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Your Baby By 5 Years

How your child plays, learns, speaks, acts, and moves offers important clues about your child’s development. Developmental milestones are things most children can do by a certain age.

Check the milestones your child has reached by the end of 5 years. Take this with you and talk with your child’s doctor at every visit about the milestones your child has reached and what to expect next.

What most children do by this age:

Social and Emotional
  • Wants to please friends
  • Wants to be like friends
  • More likely to agree with rules
  • Likes to sing, dance, and act
  • Is aware of gender
  • Can tell what’s real and what’s make-believe
  • Shows more independence (for example, may visit a next-door neighbor by himself [adult supervision is still needed])
  • Is sometimes demanding and sometimes very cooperative

5 year old playing guitar

Language/Communication
  • Speaks very clearly
  • Tells a simple story using full sentences
  • Uses future tense; for example, “Grandma will be here.”
  • Says name and address
Cognitive (learning, thinking, problem-solving)
  • Counts 10 or more things
  • Can draw a person with at least 6 body parts
  • Can print some letters or numbers
  • Copies a triangle and other geometric shapes
  • Knows about things used every day, like money and food
Movement/Physical Development
  • Stands on one foot for 10 seconds or longer
  • Hops; may be able to skip
  • Can do a somersault
  • Uses a fork and spoon and sometimes a table knife
  • Can use the toilet on her own
  • Swings and climbs
Act early by talking to your child’s doctor if your child
  • Doesn’t show a wide range of emotions
  • Shows extreme behavior (unusually fearful, aggressive, shy or sad)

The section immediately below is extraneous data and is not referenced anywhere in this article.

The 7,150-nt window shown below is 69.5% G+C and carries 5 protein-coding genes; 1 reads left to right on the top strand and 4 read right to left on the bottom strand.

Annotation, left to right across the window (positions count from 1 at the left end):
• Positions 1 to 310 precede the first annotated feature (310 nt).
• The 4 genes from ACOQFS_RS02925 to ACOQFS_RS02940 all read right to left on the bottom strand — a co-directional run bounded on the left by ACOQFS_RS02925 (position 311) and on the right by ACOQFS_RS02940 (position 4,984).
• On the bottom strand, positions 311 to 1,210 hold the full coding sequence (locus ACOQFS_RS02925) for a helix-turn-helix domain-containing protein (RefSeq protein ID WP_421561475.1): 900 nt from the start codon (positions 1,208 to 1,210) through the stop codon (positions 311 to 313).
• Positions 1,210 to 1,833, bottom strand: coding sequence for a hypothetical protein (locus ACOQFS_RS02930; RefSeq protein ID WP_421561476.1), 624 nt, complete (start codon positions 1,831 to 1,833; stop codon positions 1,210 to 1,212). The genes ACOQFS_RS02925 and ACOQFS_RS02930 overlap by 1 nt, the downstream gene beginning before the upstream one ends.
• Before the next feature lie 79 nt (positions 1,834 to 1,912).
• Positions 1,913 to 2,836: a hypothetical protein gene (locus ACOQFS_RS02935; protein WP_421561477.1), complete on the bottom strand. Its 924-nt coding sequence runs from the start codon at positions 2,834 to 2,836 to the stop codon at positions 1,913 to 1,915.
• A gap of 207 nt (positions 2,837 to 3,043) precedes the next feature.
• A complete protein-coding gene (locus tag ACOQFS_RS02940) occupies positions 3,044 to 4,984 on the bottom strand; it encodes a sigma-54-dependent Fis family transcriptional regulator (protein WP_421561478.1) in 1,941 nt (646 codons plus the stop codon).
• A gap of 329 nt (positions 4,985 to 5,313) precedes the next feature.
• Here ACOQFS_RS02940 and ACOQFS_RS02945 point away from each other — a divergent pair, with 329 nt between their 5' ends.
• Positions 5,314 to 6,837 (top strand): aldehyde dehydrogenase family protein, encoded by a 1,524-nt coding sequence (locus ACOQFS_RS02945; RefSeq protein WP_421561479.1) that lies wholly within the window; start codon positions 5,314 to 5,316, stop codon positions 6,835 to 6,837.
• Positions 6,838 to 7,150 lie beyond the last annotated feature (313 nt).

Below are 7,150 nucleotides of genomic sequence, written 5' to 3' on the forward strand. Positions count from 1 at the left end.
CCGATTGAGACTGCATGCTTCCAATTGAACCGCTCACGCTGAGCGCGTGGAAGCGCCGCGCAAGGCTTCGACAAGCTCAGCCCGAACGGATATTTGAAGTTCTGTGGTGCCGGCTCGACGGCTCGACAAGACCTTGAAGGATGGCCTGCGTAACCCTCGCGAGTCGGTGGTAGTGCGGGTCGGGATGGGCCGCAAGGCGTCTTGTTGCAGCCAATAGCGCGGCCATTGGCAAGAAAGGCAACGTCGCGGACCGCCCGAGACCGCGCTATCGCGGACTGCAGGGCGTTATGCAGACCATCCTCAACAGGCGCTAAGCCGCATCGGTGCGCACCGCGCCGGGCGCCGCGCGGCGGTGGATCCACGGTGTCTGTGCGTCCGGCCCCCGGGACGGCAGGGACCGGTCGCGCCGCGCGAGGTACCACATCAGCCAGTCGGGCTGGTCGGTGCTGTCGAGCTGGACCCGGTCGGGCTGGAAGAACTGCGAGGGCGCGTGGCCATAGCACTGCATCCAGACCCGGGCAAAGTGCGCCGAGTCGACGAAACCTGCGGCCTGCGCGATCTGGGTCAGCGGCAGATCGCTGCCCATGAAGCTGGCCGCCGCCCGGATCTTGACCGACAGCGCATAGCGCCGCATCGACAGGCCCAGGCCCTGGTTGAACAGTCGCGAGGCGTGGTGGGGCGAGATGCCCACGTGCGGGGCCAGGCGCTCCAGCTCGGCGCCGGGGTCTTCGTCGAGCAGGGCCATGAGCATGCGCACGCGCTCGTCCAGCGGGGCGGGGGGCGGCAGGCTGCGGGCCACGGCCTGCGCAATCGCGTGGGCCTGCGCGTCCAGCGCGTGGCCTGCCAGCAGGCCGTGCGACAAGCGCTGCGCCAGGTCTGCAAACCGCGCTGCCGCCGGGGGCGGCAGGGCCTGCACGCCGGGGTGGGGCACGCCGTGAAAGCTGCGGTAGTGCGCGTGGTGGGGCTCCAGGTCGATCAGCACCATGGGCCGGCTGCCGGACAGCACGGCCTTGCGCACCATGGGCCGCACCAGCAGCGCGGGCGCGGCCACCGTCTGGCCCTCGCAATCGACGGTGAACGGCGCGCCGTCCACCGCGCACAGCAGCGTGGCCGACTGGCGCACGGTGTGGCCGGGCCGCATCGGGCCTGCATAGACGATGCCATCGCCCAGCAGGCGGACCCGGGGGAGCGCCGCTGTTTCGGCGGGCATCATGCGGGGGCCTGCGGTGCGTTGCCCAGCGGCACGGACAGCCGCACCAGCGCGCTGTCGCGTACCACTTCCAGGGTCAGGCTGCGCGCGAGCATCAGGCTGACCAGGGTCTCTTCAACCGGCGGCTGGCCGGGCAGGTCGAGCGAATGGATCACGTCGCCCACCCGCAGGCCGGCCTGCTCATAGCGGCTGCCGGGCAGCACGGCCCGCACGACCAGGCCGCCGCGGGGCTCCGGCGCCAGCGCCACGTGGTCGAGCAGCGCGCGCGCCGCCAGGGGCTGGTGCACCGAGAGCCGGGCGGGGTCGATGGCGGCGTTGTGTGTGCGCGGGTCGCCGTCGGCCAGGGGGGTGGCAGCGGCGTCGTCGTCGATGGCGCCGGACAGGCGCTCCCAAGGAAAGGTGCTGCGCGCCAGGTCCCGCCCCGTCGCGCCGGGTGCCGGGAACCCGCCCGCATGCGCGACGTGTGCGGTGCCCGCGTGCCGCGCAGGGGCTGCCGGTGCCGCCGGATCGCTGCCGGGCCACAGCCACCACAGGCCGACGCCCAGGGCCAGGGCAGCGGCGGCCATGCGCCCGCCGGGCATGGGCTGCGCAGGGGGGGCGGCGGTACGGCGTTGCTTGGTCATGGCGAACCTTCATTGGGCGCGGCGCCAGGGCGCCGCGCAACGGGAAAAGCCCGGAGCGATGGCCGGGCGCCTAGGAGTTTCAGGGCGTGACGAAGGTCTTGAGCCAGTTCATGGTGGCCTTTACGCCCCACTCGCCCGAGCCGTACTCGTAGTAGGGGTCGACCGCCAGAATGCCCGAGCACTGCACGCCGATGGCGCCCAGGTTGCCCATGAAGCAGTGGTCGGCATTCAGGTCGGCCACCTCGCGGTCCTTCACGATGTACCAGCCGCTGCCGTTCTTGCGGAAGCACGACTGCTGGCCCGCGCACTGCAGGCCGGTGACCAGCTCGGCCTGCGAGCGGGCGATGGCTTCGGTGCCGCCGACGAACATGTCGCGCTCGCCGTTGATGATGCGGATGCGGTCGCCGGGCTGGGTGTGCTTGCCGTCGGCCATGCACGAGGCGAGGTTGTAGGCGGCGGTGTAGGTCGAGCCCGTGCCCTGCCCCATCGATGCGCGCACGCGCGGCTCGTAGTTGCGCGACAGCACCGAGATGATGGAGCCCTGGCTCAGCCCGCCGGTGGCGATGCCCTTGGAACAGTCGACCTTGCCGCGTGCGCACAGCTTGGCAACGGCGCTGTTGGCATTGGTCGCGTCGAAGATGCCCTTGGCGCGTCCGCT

• Unusually withdrawn and not active
  • Is easily distracted, has trouble focusing on one activity for more than 5 minutes
  • Doesn’t respond to people, or responds only superficially
  • Can’t tell what’s real and what’s make-believe
  • Doesn’t play a variety of games and activities
  • Can’t give first and last name
  • Doesn’t use plurals or past tense properly
  • Doesn’t talk about daily activities or experiences
  • Doesn’t draw pictures
  • Can’t brush teeth, wash and dry hands, or get undressed without help
  • Loses skills he once had
If You’re Concerned – Act Early

Tell your child’s doctor or nurse if you notice any of these signs of possible developmental delay for this age.

Adapted from CARING FOR YOUR BABY AND YOUNG CHILD: BIRTH TO AGE 5, Fifth Edition, edited by Steven Shelov and Tanya Remer Altmann © 1991, 1993, 1998, 2004, 2009 by the American Academy of Pediatrics and BRIGHT FUTURES: GUIDELINES FOR HEALTH SUPERVISION OF INFANTS, CHILDREN, AND ADOLESCENTS, Third Edition, edited by Joseph Hagan, Jr., Judith S. Shaw, and Paula M. Duncan, 2008, Elk Grove Village, IL: American Academy of Pediatrics.[

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Copyright by North Valley Pediatric Therapy. All rights reserved.

Copyright by North Valley Pediatric Therapy. All rights reserved.